More is not better in civil engineering. You design to a safety factor. It’s a common misconception that making something stronger is better engineering. Seismic design assumes flexibility in a structure. If you make part of a structure less flexible you can compromise the entire design. If a structural column calls for 20 pieces of rebar an inspector will reject it for 24 pieces the same way he would if there was only 16.

      9. Forty to fifty years ago, when computers were just coming into common use at engineering firms, there was this push to use this new technology to improve design and remove unnecessary conservatism. Not only did designs get slimmed down, but often redundant load paths and fault tolerant features got eliminated. The attitude was that “with this new technology we are smarter now so we won’t make mistakes,” and therefore they thought it was possible to build reduced margin designs without fault tolerant features.

        One such structure designed using this approach was the I-35W bridge that collapsed in Minneapolis. In retrospect, not only were the gusset plates undersized, but the structure was not fault tolerant.

        The first thing a good engineer learns coming out of school is that it is impossible to fully predict the operating environment that your design will experience over its lifetime. Loads change, critical maintenance gets deferred, new chemicals and paints get applied, people do stupid things in unimaginably stupid ways, etc.

        For this reason structures always get overbuilt. ST is right to do it; in fact, they are obligated by real world experience to do it.

        That mid-60’s approach to reduced margin design is now out of favor. We’ve learned that even with powerful computers and smart people we can still make mistakes.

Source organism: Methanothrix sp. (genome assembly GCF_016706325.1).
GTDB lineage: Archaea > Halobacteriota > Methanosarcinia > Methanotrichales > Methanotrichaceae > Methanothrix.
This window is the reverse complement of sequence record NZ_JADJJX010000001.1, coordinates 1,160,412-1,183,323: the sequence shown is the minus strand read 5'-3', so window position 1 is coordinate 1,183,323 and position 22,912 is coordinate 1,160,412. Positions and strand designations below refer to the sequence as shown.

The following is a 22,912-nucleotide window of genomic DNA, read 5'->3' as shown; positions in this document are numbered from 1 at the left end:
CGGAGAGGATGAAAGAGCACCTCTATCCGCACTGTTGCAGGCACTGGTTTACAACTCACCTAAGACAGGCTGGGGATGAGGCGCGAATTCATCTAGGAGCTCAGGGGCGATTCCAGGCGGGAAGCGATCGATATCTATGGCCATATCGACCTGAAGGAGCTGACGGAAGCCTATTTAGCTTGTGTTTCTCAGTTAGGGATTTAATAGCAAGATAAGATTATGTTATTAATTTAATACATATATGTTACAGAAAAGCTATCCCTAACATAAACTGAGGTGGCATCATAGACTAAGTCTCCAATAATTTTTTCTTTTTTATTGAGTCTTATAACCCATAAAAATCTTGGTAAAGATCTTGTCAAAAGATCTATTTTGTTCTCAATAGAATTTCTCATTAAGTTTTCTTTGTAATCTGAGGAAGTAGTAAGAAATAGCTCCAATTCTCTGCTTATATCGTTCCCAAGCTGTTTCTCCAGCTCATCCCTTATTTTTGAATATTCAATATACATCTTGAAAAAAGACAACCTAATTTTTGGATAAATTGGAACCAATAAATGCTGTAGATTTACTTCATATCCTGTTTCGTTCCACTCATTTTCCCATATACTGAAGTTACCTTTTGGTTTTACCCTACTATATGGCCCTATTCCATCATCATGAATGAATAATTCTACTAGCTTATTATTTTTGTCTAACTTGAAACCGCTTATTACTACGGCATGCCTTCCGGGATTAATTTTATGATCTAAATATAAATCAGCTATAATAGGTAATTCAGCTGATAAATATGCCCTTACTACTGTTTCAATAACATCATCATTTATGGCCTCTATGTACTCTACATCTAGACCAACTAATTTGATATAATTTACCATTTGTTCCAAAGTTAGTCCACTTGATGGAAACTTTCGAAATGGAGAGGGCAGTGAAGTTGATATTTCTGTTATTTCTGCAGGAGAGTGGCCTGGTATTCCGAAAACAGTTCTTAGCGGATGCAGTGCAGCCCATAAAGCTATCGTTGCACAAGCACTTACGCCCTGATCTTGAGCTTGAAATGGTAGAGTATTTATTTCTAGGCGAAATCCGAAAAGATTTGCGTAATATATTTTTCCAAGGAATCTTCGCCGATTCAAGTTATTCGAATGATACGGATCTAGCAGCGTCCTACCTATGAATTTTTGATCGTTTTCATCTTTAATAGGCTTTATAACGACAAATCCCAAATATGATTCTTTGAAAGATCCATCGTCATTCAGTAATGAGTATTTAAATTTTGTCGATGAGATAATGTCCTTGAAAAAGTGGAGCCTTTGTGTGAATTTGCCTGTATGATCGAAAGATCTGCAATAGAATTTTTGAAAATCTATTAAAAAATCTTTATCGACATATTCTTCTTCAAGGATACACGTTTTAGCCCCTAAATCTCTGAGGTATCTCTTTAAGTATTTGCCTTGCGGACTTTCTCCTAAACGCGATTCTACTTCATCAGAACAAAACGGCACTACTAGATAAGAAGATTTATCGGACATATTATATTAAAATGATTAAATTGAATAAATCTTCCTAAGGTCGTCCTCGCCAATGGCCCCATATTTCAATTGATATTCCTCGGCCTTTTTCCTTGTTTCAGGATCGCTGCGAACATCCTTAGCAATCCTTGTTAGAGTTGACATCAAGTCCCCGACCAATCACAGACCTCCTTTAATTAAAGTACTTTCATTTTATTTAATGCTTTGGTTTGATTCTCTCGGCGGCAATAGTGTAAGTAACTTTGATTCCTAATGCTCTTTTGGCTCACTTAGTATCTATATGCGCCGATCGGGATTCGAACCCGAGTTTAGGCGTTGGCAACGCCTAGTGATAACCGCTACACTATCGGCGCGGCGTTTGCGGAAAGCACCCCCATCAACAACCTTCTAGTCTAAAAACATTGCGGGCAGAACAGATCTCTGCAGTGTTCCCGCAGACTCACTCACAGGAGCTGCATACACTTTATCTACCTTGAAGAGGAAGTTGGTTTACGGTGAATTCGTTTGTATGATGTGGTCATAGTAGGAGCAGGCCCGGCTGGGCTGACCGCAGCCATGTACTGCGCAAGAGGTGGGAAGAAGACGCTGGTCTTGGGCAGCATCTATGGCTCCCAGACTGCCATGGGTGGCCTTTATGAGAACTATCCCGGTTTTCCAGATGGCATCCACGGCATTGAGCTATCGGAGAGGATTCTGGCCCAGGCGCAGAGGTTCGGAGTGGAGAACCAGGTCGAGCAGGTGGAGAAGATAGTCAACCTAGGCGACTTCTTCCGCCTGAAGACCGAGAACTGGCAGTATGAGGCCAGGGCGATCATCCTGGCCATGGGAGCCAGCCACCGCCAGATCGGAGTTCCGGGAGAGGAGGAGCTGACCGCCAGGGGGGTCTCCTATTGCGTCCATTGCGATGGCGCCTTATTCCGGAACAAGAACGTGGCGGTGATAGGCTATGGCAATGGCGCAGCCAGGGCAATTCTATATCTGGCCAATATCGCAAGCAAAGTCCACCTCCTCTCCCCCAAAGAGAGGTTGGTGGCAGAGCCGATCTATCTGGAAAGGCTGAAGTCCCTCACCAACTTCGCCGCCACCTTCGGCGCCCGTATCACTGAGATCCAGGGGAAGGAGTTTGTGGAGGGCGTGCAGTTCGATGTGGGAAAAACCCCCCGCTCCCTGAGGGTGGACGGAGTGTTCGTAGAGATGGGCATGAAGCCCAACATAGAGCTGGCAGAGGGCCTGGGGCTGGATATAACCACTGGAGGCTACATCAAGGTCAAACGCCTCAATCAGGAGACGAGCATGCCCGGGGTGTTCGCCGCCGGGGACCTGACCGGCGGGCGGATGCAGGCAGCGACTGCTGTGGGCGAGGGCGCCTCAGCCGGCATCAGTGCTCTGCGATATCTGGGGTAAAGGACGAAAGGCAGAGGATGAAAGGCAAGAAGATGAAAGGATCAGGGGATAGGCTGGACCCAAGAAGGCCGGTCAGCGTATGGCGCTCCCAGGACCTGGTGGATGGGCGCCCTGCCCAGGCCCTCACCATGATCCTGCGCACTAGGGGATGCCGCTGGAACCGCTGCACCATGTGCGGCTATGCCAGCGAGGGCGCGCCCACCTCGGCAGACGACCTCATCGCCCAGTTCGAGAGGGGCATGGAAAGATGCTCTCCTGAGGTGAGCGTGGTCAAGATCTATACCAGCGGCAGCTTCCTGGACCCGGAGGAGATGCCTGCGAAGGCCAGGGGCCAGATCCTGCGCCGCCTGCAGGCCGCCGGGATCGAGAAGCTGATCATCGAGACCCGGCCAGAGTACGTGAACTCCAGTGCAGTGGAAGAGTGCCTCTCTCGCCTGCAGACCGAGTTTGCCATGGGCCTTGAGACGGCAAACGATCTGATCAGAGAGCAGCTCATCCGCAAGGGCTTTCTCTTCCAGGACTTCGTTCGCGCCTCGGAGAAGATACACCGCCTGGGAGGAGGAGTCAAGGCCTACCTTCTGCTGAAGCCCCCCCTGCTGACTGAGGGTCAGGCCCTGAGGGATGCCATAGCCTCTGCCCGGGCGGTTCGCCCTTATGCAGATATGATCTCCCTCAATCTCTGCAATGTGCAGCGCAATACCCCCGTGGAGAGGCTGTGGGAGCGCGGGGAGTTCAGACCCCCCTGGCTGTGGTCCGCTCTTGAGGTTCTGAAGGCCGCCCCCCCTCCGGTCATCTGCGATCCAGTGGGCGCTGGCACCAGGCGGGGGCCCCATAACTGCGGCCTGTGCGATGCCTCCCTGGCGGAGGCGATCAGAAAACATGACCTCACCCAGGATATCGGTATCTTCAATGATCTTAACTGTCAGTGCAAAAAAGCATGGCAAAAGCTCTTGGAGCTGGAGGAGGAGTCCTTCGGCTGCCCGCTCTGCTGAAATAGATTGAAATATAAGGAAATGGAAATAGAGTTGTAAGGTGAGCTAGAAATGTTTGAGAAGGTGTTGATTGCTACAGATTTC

(Note: There is a parallel with our current economic meltdown. Apparently we thought we were so smart with all our new financial tools that we could accurately predict and model risk. Therefore we could increase our leverage without risk and………collapse.)

      10. Computer Aided Design isn’t the issue here. Computer Aided Drafting is. The detailing gets shoved off to a tech and managers assume the computer does it all for you. Universities stopped requiring engineering students to take drafting classes back in the 80’s and replaced it will a quarter of computer lab. The computer is a great tool but you still have to know how to use it. The over spec’d over priced steel had nothing to do with the structural integrity. It was cut & paste boiler plate that nobody bothered to review. The contractor should have asked for a deviation, not falsified test results. What would be a more interesting story is how ST discovered the fraud.

      11. I was talking more in terms of design philosophy than in design production or management. We’re a lot smarter now then we were in the 60’s, and one of the ways that we are smarter is that we acknowledge that we will make mistakes.

        But the contractor should have asked for a deviation – covering up a mistake is always worse than making it in the first place.

      12. No, Bernie. You seem to fundamentally believe that we don’t need to build structures to withstand stresses outside design requirements. That’s dangerous, as we’ve learned. Please just accept that this isn’t waste, this is good design.

      13. Ben, I’m glad you think gold plated foots are a public benefit. The ST can do no wrong reinforces in peoples mind the idea that they just don’t care, they just don’t have to.

      14. It’s hardly gold plating, and it’s just not that big a deal no matter which way you look at — the cost difference is small, and the lower strength steel is still acceptable.

        Personally, given the small price delta, I’d rather have ST use the higher strength stuff, but it’s really not that big a deal either way.